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Pulled over by the cops? Adopt legendary N.C. State coach Valvano's philosophy: Survive and advance.

In Glen Frey’s 1984 song Smuggler’s Blues, he instructs a partner-in-crime “You be cool for 20 hours and I’ll pay you 20 grand.”

B.J. Council isn’t asking for 20 hours: she just wants you to be cool for 20 minutes.

“That’s how long the average police stop lasts,” Council, Durham’s former deputy police chief, said when I spoke with her recently. “Check your emotions for 20 minutes, get through the interaction and get home.”


Council since 2015 has been director of You and 5-O, a program she started to educate the public about how to survive police stops.


“Because of the Black and Brown bodies that are being killed disproportionately by a profession I still love,” she said. “My main mission is getting those Black and Brown bodies home.”

A major problem with many police interactions, Council said, is “Some people don’t think they’ve done anything wrong” when they get stopped. “Doesn’t matter. I try to tell them ‘The only person you can control is you.’ Arguing with an officer on the side of the road is not going to help. Stay calm and just get through the interaction.”

If you feel like you just must have your say right then and there, she said, “ask for a supervisor. If they’re not busy, they’ll come and talk to you.”

Council is hosting a free “reality check” webinar August 11 at 6 p.m. to spread what she hopes is a life-saving message. Click here to register for the free webinar or go to

For you squares, 5-O is street lingo for the po-po, The Man, the fuzz, Johnny Law.

But former Deputy Chief, I asked, shouldn't you also talk to the other side of that interaction – the police? I mean, every officer isn’t as calm and unflappable as Reed and Malloy on Adam-12 – (yeah, I’m old) – as the unblinking eye of ubiquitous cellphone cameras proves.

Do you talk to your former colleagues, too, hmmm?

Yes, actually, she said, and she has developed a program for officers.

“I try to get them to understand that people are going to dislike you just because of the uniform,” she said. “It’s not about you personally. They don’t even know you.”

As someone who has been stopped more than 100 times while driving, shopping or walking, I have learned a few things about interacting with police. The main thing I’ve learned is that there is zero currency in jawboning with a cop.

Ÿ You know you didn’t go through that red light?

Shut up. Take the ticket.

Ÿ You’re positive you weren’t doing 70 in a 55 because your 1977 Ford Maverick starts doing the rumba whenever you hit 55?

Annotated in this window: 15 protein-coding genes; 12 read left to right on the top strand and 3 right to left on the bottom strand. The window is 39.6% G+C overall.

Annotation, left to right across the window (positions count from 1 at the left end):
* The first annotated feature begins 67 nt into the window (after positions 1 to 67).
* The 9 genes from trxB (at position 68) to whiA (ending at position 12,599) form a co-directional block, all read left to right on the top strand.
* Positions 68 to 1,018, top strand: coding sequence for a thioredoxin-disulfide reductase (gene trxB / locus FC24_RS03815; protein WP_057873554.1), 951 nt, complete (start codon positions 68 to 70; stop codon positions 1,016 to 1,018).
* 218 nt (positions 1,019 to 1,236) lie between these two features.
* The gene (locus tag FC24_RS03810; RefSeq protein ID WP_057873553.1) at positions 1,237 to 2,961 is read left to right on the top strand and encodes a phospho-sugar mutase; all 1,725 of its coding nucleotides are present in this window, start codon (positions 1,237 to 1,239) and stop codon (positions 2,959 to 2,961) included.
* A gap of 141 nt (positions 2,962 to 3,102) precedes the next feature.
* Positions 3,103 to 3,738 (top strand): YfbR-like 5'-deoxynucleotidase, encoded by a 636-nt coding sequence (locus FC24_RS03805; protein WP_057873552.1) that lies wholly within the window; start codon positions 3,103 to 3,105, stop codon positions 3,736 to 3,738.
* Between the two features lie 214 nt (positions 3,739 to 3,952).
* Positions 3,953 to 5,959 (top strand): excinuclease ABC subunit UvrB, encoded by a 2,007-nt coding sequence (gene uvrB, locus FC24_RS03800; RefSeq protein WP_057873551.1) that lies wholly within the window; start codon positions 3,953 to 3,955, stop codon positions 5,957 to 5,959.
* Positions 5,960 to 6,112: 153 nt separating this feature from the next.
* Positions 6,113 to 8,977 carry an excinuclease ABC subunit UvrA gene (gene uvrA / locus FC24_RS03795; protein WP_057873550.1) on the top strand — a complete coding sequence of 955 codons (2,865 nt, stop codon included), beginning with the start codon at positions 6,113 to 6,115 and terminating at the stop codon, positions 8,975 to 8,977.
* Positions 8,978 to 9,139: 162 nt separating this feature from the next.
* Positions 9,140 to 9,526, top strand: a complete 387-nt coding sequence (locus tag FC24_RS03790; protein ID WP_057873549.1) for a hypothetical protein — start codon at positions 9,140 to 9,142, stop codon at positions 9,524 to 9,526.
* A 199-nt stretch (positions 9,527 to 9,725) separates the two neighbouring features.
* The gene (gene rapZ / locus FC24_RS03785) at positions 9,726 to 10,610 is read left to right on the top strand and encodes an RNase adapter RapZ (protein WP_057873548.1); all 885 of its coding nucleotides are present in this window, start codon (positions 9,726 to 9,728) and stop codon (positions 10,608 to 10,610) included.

Shut up. Take the ticket.

Ÿ You know the shirt you’re wearing is an old one you pulled from the back of your closet, but the officer following you with his hand on his gun is insisting that you just put it on inside Dillard’s and tried to walk out without paying for it?

Okay, that’s when you can be excused for losing your temper.

But don’t.

You aren’t going to adjudicate anything on the side of the road – unless it’s adjudicating yourself into a jail cell or into Shady Lawn.

Oh, if I knew the stop was bogus and they were stopping me just because I fit some nebulous description, I might take their name in vain and call them everything but a Reuben Sandwich – but only after they were miles away.

While they were there performing their duty, though?

It’s “Yes, sir” this and “No, sir” that.

When stopped by police, everyone should adopt the philosophy of legendary BN.C, State basketball coach Jim Valvano: Survive and advance. If you have a grievance, wait until you get home or go down to the station - even if it means swallowing your pride and not having the last word.

About You and Five-O, which she presents at churches and schools and is funded primarily by contracts with different police departments and her own savings, Council stated “I’m not trying to get you to walk away liking police officers. I’m just trying to get you home. Alive.”

Halleluyer! That’s what everyone wants – 5-O and civilians.




Meet Barry Saunders

For over 20 years, Barry was a columnist for The News & Observer in Raleigh, NC. He also wrote for other publications, such as the Atlanta Constitution and the Richmond County Daily Journal. Often described as powerfully honest and illustratively funny, Barry's writing is both loved and hated by readers- sometimes simultaneously.  


Want more? Get your own copy of one of Barry's published books featuring reader favorites (and not so favorites) from his years writing columns for The News & Observer. Titled "Do Unto Others...And then Run" and "...And The Horse You Rode In On Saunders!", they're full of guaranteed entertainment. 


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